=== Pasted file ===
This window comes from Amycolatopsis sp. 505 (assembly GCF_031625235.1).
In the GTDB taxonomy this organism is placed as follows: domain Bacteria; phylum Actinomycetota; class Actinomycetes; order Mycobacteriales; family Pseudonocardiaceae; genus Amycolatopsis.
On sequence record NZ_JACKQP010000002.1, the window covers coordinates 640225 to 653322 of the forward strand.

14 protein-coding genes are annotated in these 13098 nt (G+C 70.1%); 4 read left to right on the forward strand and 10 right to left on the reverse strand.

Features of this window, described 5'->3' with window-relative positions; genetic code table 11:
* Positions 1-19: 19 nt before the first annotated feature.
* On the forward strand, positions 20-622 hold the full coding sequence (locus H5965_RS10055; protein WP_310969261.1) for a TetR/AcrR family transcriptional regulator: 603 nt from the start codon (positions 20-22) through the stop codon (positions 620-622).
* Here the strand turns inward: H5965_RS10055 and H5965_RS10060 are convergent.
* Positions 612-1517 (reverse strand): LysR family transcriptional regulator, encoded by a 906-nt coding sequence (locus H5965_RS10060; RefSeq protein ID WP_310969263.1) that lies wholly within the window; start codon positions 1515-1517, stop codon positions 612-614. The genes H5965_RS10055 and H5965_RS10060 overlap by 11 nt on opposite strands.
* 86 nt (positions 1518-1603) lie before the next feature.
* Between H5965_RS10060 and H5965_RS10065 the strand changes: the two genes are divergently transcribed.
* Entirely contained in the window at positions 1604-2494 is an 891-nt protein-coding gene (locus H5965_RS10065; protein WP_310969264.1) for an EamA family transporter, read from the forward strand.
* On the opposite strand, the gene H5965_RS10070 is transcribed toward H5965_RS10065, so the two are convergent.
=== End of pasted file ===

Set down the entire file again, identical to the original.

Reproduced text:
This window comes from Amycolatopsis sp. 505 (assembly GCF_031625235.1).
In the GTDB taxonomy this organism is placed as follows: domain Bacteria; phylum Actinomycetota; class Actinomycetes; order Mycobacteriales; family Pseudonocardiaceae; genus Amycolatopsis.
On sequence record NZ_JACKQP010000002.1, the window covers coordinates 640225 to 653322 of the forward strand.

14 protein-coding genes are annotated in these 13098 nt (G+C 70.1%); 4 read left to right on the forward strand and 10 right to left on the reverse strand.

Features of this window, described 5'->3' with window-relative positions; genetic code table 11:
* Positions 1-19: 19 nt before the first annotated feature.
* On the forward strand, positions 20-622 hold the full coding sequence (locus H5965_RS10055; protein WP_310969261.1) for a TetR/AcrR family transcriptional regulator: 603 nt from the start codon (positions 20-22) through the stop codon (positions 620-622).
* Here the strand turns inward: H5965_RS10055 and H5965_RS10060 are convergent.
* Positions 612-1517 (reverse strand): LysR family transcriptional regulator, encoded by a 906-nt coding sequence (locus H5965_RS10060; RefSeq protein ID WP_310969263.1) that lies wholly within the window; start codon positions 1515-1517, stop codon positions 612-614. The genes H5965_RS10055 and H5965_RS10060 overlap by 11 nt on opposite strands.
* 86 nt (positions 1518-1603) lie before the next feature.
* Between H5965_RS10060 and H5965_RS10065 the strand changes: the two genes are divergently transcribed.
* Entirely contained in the window at positions 1604-2494 is an 891-nt protein-coding gene (locus H5965_RS10065; protein WP_310969264.1) for an EamA family transporter, read from the forward strand.
* On the opposite strand, the gene H5965_RS10070 is transcribed toward H5965_RS10065, so the two are convergent.